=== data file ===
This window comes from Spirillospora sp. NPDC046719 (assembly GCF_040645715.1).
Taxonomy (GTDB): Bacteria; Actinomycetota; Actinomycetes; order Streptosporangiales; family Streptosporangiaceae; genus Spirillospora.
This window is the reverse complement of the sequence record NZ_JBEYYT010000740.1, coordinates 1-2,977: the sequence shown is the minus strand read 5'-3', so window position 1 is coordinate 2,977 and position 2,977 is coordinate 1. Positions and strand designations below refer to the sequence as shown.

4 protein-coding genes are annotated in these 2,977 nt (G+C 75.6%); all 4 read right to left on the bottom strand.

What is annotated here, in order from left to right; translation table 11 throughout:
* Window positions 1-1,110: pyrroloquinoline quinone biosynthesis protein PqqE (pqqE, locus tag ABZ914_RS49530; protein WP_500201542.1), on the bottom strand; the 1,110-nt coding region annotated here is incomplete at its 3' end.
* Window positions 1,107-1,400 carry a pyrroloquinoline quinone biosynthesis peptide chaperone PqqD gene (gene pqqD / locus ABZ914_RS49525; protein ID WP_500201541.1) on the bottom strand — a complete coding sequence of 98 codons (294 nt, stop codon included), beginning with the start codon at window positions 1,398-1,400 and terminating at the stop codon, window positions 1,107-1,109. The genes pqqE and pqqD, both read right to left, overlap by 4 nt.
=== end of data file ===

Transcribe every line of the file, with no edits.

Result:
This window comes from Spirillospora sp. NPDC046719 (assembly GCF_040645715.1).
Taxonomy (GTDB): Bacteria; Actinomycetota; Actinomycetes; order Streptosporangiales; family Streptosporangiaceae; genus Spirillospora.
This window is the reverse complement of the sequence record NZ_JBEYYT010000740.1, coordinates 1-2,977: the sequence shown is the minus strand read 5'-3', so window position 1 is coordinate 2,977 and position 2,977 is coordinate 1. Positions and strand designations below refer to the sequence as shown.

4 protein-coding genes are annotated in these 2,977 nt (G+C 75.6%); all 4 read right to left on the bottom strand.

What is annotated here, in order from left to right; translation table 11 throughout:
* Window positions 1-1,110: pyrroloquinoline quinone biosynthesis protein PqqE (pqqE, locus tag ABZ914_RS49530; protein WP_500201542.1), on the bottom strand; the 1,110-nt coding region annotated here is incomplete at its 3' end.
* Window positions 1,107-1,400 carry a pyrroloquinoline quinone biosynthesis peptide chaperone PqqD gene (gene pqqD / locus ABZ914_RS49525; protein ID WP_500201541.1) on the bottom strand — a complete coding sequence of 98 codons (294 nt, stop codon included), beginning with the start codon at window positions 1,398-1,400 and terminating at the stop codon, window positions 1,107-1,109. The genes pqqE and pqqD, both read right to left, overlap by 4 nt.